Everyone Versus The Racists
Black Lives Matter London Protest, 6th June 2020. Photo by James Eades
The #BlackLivesMatter (BLM) movement, sparked by George Floyd’s murder has quickly reached over 3000 towns and cities across the globe, and the figures just keep rising.
It could be argued that the present BLM movement is the largest civil rights movement in history. It has been the first time that political protests have occurred in all 50 states in America at the same time.
Recognising the sheer importance of the movement, the UK has joined hands with American protestors and taken to the streets themselves. More than 1500 attended the Huddersfield BLM protest, with over 2000 in Sheffield and Birmingham.
Sympathisers have also gathered in the cities of Liverpool, Cardiff, Leeds, Manchester, Nottingham, and the capital (London) to show their support for the movement.
The peaceful protests generally involve ‘taking the knee’ in honour of BAME (Black and Minority Ethnic) communities, holding up placards presenting empowering statements and creating a general feeling of camaraderie.
Photo by Chase Baker
Despite many of the supportive turnouts remaining peaceful, some individuals - described by Boris Johnson as ‘racist thugs’ – encouraged violence and chaos to erupt at the protests and throughout the cities. Recently in London, over 100 protestors were arrested with around 15 members of the public injured in the process. Home Secretary, Priti Patel, described the violence as ‘shameful’.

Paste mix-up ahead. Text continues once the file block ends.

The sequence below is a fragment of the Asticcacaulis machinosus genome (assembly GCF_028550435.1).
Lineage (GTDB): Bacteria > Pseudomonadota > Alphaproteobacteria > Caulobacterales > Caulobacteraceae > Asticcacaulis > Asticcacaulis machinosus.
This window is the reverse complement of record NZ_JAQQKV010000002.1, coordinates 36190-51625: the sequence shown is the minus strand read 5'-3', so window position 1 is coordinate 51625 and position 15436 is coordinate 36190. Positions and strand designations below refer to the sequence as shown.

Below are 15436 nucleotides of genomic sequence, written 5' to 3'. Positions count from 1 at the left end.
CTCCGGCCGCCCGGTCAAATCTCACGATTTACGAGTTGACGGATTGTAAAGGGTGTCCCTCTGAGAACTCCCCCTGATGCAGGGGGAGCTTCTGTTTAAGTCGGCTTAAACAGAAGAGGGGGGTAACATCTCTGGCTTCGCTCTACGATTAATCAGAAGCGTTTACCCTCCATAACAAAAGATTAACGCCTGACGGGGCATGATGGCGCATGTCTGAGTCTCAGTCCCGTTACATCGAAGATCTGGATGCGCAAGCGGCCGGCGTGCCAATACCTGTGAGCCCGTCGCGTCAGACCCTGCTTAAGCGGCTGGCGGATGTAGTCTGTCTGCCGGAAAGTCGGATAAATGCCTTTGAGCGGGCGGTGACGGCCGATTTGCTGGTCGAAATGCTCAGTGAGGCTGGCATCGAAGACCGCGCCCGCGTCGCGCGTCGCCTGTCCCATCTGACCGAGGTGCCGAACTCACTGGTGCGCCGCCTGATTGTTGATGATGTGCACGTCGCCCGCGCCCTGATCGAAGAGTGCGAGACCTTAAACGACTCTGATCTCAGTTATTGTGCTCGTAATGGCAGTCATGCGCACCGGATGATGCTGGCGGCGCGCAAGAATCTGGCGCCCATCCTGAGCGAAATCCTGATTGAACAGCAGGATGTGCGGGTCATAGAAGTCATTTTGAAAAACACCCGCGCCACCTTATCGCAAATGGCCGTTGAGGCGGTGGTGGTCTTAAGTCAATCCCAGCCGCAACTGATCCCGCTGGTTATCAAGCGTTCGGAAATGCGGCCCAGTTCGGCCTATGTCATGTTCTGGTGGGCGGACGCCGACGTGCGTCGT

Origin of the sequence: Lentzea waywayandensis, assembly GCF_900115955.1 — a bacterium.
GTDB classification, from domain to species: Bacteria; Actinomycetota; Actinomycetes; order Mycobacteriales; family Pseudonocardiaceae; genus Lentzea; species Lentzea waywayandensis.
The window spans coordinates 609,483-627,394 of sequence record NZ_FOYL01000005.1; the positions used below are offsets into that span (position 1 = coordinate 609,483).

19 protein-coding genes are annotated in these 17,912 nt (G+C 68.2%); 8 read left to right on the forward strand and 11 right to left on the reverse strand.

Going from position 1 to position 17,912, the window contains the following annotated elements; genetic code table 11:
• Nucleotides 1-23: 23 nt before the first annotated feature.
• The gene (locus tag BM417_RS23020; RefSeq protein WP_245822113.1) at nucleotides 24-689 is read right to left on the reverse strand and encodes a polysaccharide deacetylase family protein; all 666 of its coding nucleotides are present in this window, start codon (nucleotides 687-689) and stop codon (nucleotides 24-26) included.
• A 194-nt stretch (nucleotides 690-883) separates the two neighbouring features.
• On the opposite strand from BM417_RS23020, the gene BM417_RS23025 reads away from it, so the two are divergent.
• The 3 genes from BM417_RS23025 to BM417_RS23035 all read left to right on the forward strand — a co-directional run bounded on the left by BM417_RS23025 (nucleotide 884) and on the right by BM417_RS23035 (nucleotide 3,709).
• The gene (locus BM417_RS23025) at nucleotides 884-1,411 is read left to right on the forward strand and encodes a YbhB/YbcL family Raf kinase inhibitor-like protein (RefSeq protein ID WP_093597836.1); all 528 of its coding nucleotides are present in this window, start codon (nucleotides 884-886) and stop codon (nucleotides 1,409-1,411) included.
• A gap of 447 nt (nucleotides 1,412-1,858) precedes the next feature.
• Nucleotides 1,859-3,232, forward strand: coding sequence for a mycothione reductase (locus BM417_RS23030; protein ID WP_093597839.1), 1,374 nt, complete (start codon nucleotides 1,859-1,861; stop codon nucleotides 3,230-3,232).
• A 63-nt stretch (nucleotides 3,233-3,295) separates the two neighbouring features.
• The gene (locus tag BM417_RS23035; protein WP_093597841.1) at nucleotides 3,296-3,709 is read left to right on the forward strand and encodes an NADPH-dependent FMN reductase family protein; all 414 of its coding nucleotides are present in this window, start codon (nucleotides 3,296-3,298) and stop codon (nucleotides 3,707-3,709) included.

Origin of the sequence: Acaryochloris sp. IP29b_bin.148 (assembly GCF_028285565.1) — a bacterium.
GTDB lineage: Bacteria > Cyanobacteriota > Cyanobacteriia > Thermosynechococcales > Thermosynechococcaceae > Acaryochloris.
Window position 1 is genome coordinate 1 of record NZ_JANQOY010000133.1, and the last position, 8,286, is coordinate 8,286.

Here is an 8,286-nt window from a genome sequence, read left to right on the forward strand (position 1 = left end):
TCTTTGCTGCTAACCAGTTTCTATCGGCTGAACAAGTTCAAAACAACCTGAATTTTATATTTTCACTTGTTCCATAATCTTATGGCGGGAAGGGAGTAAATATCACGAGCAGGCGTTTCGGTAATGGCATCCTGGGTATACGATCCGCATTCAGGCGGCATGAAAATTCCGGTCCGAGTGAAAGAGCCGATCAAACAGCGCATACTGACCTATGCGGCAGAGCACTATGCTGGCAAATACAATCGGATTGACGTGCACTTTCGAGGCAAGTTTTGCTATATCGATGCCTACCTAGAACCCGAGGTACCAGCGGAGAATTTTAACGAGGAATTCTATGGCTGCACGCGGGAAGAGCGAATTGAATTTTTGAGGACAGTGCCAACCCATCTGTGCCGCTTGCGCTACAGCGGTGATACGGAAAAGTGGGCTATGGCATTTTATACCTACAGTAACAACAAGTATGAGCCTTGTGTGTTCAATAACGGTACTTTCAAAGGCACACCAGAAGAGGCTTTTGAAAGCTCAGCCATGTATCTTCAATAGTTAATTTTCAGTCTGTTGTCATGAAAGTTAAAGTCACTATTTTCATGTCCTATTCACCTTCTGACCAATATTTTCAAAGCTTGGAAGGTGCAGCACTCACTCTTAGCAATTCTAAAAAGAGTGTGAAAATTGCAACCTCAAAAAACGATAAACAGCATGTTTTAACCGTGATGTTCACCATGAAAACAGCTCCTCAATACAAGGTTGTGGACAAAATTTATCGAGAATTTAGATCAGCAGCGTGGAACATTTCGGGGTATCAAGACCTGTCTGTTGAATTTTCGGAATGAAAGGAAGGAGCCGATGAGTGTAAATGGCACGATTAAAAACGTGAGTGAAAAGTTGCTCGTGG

The media, including the Telegraph, The Sunday Mirror, The Observer and The Guardian, have recently used the aggressive aspects of protests as their headlines, focusing on individuals whose sole intention is violence, giving these individuals a platform and suppressing the positive message of the BLM protests.
One of the reasons the protests are happening at all is because minority ethnic groups are not listened to and not given a platform to voice their feelings. Transferring the spotlight from the movement to the violent protesters does little more than perpetuate the very sense of isolation that launched the BLM movement in the first place.
One pandemic or two?
Thousands of anti-racist protesters have gathered peacefully across the UK, defying calls from ministers and police chiefs to avoid mass gatherings. Despite the COVID 19 pandemic rumbling on the Black Lives Matter movement flourishes. Poignant images of protest signs reading ‘racism is a pandemic too’ raise difficult questions about which of these two should be prioritised.
Is being black an arrestable offence?
In the USA in 2013, African Americans accounted for 52.2% of all murder arrests, with Whites 45.3%. Most homicides were intra-racial, with 84% of white victims killed by Whites and 93% of African American victims killed by African Americans.
In 2019 black individuals made up 13% of the American population, while white people made up 76.5%. In the same year, 1004 people were shot and killed by American police, of which 24% were black. This is clearly disproportionate.
Similarly, in the UK black people are over 3 times as likely to be arrested as white people: For every 1000 black people, 35 are arrested; for every 1000 white people, 10 are arrested. Is this due to ethnic minorities turning to crime as a result of internalised racism? Is it institutional racism? Or are there other factors here?
Yet no matter what the statistics say, sentiment is changing fast. As a Black Lives Matter protestor told reporters, "it's not black v white, it's everyone v the racists".